Friday, February 4, 2011

Did anyone get the license to that car?

To help get you in the mood for Super Bowl weekend, here are some Friday questions.

We start with Brad:

My favorite CHEERS mystery: Why did that station wagon drive by the bar every week for eleven years?

Seriously, almost every episode, a stock exterior shot was used with a station wagon passing by the bar while the same people walked by. The shot was also used at the beginning of the opening credits.

There are actually several establishing shots, but a sedan was used in the opening titles.   From time to time we would have a local Boston crew shoot new material. Winter shots, summer shots, night shots, takes where we push in to the bar, takes that are static, with and without traffic, with and without Michael Dukakis; that sort of thing.

We had a fan who was obsessed with these stock shots. He called himself “the Pineapple”. One day he sent to the producers a detailed eight-page hand written chart of which shot appeared in which show and how many times each stock shot appeared. I think he called himself “the Pineapple” instead of using a real name so we wouldn’t call the authorities.

Jen has a question about Sunday’s post on naming characters. Reader John had a similar question, but this is Jen’s:

When you use names of players in a group like that, do you have to clear those names with the players? Or is it okay to let it stand because it's only last names?

Do you ask your friends before using their names, or just assume they'll enjoy the wink and nod?

If the character is shown in a positive light we generally don’t seek permission from the person. But if we give the character unflattering traits and want to use a friend’s name, then yes, we'll clear it with him first. The idea is to salute someone, not use a national television show to embarrass him. I have seen writers do that as a form of revenge against someone they dislike and always thought it was bush league.

David and I were once looking for a name for a girl that Hawkeye once dated.  We took a break and went to a Dodger game.  The girl who threw out the first pitch was named Sandy Falcon.  We thought, "Hey, that works" so we used that.  I'm sure when Sandy Falcon watched the show she was completely floored.  

If you’re just using last names you rarely have to clear them. Unless maybe if the name was Hitler.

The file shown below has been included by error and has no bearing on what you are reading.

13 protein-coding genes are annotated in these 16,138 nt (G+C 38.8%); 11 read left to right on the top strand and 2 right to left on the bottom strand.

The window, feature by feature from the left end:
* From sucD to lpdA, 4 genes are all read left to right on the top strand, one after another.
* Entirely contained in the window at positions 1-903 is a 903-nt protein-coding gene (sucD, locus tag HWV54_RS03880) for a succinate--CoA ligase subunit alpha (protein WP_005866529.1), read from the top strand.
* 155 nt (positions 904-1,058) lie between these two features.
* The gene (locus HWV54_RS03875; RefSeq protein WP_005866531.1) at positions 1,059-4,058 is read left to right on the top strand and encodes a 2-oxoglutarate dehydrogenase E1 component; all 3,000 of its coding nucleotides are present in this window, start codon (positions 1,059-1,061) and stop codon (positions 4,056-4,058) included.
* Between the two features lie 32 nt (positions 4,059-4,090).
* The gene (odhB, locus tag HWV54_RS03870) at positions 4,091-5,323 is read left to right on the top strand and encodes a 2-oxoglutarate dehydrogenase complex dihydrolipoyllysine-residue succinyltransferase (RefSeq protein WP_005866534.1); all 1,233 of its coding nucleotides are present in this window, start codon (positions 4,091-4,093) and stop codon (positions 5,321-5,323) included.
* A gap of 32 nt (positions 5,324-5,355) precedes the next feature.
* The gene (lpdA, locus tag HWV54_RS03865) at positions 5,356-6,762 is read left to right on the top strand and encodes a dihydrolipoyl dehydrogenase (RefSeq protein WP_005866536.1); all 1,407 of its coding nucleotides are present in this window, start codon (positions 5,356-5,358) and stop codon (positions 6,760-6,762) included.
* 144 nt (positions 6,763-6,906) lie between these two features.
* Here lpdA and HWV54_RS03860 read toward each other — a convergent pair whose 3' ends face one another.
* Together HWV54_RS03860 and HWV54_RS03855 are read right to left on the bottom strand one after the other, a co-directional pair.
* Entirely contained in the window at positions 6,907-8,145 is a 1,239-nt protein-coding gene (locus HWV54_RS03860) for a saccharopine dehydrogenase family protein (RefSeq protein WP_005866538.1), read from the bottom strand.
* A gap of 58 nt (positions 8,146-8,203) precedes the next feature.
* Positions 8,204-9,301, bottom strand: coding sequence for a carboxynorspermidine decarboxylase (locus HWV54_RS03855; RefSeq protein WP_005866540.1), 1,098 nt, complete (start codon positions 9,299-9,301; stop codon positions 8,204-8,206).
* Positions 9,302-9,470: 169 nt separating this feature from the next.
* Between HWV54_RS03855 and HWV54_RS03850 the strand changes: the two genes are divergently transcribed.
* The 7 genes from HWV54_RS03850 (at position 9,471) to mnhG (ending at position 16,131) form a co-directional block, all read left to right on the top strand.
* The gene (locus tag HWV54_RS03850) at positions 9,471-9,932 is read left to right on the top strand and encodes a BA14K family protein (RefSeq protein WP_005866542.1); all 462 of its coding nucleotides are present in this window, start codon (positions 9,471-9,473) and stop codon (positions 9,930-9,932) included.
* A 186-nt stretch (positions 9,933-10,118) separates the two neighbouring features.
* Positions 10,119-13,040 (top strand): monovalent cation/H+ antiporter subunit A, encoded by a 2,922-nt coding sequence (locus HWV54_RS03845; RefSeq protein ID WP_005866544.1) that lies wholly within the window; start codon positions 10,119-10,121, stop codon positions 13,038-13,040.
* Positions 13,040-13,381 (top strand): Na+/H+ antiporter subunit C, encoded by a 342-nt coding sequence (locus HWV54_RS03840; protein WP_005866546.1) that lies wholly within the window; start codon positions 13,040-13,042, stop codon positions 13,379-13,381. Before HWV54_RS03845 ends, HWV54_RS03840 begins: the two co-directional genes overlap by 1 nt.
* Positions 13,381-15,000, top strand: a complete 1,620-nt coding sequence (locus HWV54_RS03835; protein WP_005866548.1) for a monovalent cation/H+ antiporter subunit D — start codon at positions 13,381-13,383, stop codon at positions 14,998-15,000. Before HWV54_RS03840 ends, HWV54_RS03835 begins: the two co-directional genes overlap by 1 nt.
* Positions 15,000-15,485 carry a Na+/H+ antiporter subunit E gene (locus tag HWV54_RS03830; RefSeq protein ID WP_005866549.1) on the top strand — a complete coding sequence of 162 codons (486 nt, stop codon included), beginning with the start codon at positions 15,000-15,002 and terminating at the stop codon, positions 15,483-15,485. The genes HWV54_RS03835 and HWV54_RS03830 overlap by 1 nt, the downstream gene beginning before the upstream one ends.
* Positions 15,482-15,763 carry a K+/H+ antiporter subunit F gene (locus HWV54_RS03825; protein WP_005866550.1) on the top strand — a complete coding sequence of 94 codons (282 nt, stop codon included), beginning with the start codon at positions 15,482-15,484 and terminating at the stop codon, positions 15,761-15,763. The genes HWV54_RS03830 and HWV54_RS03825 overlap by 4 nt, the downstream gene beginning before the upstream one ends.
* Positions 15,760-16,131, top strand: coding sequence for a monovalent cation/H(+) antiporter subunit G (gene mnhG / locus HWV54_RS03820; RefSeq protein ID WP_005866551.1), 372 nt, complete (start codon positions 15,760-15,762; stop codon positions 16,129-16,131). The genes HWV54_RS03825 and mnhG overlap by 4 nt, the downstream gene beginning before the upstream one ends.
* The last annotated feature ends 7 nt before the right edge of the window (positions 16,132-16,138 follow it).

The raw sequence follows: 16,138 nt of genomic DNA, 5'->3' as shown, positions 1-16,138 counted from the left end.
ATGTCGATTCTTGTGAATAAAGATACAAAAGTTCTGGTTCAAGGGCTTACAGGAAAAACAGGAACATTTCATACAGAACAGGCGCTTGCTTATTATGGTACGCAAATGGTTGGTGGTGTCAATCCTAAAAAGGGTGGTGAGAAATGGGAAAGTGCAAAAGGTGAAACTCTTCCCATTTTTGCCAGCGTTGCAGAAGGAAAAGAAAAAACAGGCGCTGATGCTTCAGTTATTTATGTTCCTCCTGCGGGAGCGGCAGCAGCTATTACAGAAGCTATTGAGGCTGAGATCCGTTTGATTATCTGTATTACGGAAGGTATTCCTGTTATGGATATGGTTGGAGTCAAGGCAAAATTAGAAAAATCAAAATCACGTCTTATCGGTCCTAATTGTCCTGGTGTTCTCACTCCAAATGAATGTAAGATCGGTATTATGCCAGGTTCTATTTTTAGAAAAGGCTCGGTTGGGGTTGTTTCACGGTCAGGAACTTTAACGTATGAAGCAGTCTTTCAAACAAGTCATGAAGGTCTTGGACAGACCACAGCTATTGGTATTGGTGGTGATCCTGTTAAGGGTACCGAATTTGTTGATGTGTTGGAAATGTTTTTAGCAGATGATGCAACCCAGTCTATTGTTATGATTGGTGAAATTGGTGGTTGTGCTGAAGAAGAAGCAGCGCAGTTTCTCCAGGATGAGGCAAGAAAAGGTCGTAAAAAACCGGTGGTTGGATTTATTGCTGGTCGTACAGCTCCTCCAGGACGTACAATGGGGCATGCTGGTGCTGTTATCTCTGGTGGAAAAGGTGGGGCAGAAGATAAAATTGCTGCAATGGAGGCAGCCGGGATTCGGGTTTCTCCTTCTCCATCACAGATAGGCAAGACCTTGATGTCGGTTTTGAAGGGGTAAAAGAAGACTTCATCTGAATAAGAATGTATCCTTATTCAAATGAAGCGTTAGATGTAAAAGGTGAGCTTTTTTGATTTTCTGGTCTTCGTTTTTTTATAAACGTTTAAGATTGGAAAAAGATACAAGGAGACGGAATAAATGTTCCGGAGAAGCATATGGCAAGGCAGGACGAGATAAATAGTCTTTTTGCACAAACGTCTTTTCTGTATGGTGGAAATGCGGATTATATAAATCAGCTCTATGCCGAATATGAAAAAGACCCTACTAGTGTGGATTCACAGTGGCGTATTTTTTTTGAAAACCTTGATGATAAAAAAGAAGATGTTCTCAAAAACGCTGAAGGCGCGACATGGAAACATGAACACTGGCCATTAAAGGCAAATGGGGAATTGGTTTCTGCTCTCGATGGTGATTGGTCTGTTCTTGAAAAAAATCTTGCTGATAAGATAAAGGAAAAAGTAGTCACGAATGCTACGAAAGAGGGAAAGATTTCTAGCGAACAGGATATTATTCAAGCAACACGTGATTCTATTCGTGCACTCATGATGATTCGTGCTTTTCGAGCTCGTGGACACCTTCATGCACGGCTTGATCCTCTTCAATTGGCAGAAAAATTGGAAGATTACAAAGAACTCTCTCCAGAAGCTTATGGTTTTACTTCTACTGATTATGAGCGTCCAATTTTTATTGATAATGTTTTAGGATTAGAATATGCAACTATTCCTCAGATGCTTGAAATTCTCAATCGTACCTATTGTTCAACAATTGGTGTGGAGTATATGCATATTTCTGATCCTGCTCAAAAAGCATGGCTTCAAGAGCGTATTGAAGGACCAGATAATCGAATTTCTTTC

One year I was broadcasting for the Tidewater Tides and writing a CHEERS script on a plane flight. One of the players asked if I’d put his name in the script and I said sure. A few months later that episode was going into production and I got a call from the legal department. We couldn’t use that name because there was an actual baseball player who had that name. I said, “I know. I did it on purpose!” I think they still asked us to change it.

Anonymous has left a question on names (which I find somewhat ironic):

Was Lilith from Cheers named after the Lilith from Jewish mythology?

Not to my knowledge.

Ed wonders:

When you're developing a series how many scripts do you have ready to go when you begin putting together the cast? Watched some auditions on DVDs and it seemed like quite a bit of the dialogue was from deep into the first season.

Generally, you only write a pilot episode and the network determines which projects get greenlit based on those pilot scripts. Another brilliant Jeff Zucker innovation was that NBC required a couple of back-up episodes for every pilot. Yeah, it takes three scripts to determine whether a show is a piece of shit.

You begin casting by selecting sections of the pilot and having the actors audition using those. The trouble is, once you’ve heard a scene massacred thirty different ways you forget why you thought it worked it in the first place.

And since you now must bring several actors to the network for each role – even though they’re doing justice to the material – the network hears the same scene fifteen times and it starts sounding stale to them. So when they see the finished pilot they’re already tired of it.

So what we and a lot of other producers do is write new scenes specifically for audition purposes. That way the pilot scenes remain fresh. And it’s not uncommon, if the show gets picked up, to find a place for the audition scenes later in the season.

What’s your question?

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